UCL Energy Institute


Funded PhD studentship: What does net zero emissions mean for the chemical industry?

6 June 2019

The UCL Energy Institute invites applications for a fully-funded PhD studentship focusing on the implications of net zero emissions for the chemical industry.



•    Primary supervisor: Dr Paul Dodds, Associate Professor in Energy Systems
•    Stipend: £17,009 plus fees of £5,210 (2019-20 figures)
•    Start Date: Autumn 2019
•    Funded by: EPSRC and Johnson Matthey
•    Funding Duration: 3.5 years 
•    Eligibility please check: https://www.epsrc.ac.uk/skills/students/help/eligibility/


In May 2019, the UK’s Committee on Climate Change recommended an ambitious ‘net zero’ greenhouse gas emissions (GHGs) target for the UK by 2050.  Aviation and industry are considered particularly difficult and costly to decarbonise.
One approach for aviation is producing bio-kerosene from the Fischer-Tropsch process, with waste or biomass as a feedstock. Johnson Matthey have developed and commercialised a Fischer-Tropsch plant design that uses waste feedstocks, in collaboration with BP.
75% of chemical industry GHG emissions occur from manufacturing only 18 chemicals. Historically, the focus of process optimisation has been efficiency and cost. Achieving net zero emissions will require redesign to also take into account GHG emission avoidance, and to consider how to choose feedstocks and processes to minimise or capture emissions while maximising economic revenues.


The PhD will explore decarbonisation options for a range of chemical processes. It will consider which existing production processes will be no longer viable, which alternatives are likely to be cost-effective replacements, and when they might be cost-effective. In the first year, the student will create a framework for analysing net-zero chemicals and will test this framework for jet fuel production from a Fischer-Tropsch reactor. In subsequent years, the student will use the framework to explore net-zero options for other critical chemicals.
The primary analysis tool is expected to be the UK TIMES energy system model, which the UK Government used to inform the UK’s Clean Growth Strategy. The student will develop expertise in energy system modelling and will use the model to explore decarbonisation pathways for aviation and the chemical industry, in the context of decarbonising the whole economy.
The student will be associated with the UK Energy Research Centre (UKERC). They will be invited to UKERC meetings and conferences, and will have the opportunity to collaborate with UCL’s research teams.
Johnson Matthey (JM) is sponsoring this PhD. JM is a British multinational company specialising in chemicals and sustainable technologies. The student will benefit from the substantial technical knowledge within JM, will join a community of around 70 PhD students that are funded by JM, and will attend the JM PhD annual conference.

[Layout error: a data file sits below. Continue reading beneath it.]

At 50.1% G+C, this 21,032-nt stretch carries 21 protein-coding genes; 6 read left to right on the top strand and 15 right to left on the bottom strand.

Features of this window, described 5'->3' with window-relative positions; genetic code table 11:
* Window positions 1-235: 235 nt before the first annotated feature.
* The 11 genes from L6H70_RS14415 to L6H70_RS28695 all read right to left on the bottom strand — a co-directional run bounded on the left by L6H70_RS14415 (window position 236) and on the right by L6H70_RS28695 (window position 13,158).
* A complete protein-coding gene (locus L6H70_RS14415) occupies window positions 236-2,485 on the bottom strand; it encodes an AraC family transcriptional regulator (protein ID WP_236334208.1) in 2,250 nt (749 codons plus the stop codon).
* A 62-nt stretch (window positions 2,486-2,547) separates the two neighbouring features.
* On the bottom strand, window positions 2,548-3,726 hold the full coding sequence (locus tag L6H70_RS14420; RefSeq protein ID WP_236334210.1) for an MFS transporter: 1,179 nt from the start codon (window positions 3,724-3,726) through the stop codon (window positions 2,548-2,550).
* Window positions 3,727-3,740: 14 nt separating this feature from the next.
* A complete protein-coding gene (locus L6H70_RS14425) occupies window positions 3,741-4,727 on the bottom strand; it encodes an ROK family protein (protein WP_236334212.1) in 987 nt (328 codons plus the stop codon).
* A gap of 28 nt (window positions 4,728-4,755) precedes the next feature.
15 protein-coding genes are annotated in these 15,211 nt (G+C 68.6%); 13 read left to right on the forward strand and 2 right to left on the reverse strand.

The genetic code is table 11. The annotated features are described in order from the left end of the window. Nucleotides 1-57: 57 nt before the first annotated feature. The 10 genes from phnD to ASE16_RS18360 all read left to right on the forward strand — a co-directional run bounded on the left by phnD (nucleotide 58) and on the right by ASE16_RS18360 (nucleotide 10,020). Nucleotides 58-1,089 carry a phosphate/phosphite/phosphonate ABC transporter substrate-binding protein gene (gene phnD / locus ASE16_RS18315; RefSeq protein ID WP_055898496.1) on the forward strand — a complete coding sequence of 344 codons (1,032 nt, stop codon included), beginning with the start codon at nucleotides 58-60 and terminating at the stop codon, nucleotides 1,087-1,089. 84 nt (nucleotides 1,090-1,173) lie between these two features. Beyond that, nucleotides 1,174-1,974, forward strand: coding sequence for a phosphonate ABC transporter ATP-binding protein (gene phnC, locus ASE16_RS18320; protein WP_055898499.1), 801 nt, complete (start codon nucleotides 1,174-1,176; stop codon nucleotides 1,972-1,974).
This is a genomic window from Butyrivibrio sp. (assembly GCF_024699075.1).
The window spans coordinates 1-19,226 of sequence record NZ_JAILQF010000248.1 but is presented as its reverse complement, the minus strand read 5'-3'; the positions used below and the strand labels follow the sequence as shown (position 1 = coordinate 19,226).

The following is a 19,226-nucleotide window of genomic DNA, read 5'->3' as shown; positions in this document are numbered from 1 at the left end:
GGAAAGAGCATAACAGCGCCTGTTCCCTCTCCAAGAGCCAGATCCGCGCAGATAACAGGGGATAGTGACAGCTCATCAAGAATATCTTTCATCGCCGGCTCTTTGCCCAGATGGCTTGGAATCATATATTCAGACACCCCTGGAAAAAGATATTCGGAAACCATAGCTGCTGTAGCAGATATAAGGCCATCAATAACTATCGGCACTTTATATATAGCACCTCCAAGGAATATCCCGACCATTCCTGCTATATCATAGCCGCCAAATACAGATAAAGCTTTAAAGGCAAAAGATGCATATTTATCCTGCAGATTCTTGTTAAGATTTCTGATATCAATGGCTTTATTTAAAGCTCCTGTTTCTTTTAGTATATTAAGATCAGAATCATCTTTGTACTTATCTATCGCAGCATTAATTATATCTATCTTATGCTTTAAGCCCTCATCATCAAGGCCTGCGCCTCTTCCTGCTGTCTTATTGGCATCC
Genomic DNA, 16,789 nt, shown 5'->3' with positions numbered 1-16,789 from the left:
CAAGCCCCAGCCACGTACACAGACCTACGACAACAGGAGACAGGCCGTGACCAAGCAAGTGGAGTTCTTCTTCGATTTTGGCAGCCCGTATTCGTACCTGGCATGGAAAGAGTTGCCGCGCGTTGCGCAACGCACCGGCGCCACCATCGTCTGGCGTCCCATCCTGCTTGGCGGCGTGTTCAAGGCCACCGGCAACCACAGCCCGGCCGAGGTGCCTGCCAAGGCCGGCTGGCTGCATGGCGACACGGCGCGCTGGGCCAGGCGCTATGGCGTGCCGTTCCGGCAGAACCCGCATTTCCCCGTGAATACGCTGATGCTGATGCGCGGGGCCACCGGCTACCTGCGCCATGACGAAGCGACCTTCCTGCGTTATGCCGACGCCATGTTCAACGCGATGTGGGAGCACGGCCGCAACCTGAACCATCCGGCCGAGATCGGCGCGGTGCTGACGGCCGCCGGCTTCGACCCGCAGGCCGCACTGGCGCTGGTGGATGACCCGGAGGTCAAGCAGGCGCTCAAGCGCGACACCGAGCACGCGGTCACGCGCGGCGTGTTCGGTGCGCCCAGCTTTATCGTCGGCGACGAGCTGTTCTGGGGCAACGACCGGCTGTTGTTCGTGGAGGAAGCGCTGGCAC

Person Specification

The project is ideally suited to a quantitative individual with a chemical or process engineering background who is motivated to work on problems that can have a real-world impact in supporting the transition to a decarbonised energy system. Candidates should have:
•    A bachelor’s degree awarded with a minimum of upper second-class (2:1) honours, or an overseas qualification of an equivalent standard from a recognised higher education institute.
•    A Masters degree in engineering, energy, or other relevant quantitative disciplines.  Candidates without a Masters degree may be admitted where suitable research or professional experience is demonstrated.
•    A strong appreciation of engineering enabling the candidate to understand and work on detailed processes with complex data, and to understand and analyse how such processes fit into the wider economy.
•    Excellent numerical and computing skills.
•    The ability to use own initiative, prioritise workload and work as part of a team.
•    Excellent interpersonal and communication skills (oral and written).

Application Procedure

Email a pre-application to Athina Benia (bseer-phd-admin@ucl.ac.uk) with “ESPRC Chemical Industry” as the subject. Do not use the UCL online admissions system. 
The deadline for applications is: 09.00 (BST) Sunday, 4th August 2019
Please include:
•    A covering letter, clearly stating your motivation and your eligibility according to these guidelines: www.epsrc.ac.uk/skills/students/help/eligibility/.
•    Your CV.
•    The names and addresses of two academic referees.
•    A copy of your degree certificate(s) and transcript(s) of degree(s).
•    A short research proposal (max. 1000 words), which takes into consideration the project research questions.
Informal enquiries on the content of the research topic or your eligibility should be emailed to Dr Paul Dodds (p.dodds@ucl.ac.uk). 

Interviews will be held during the week of 21 August 2019.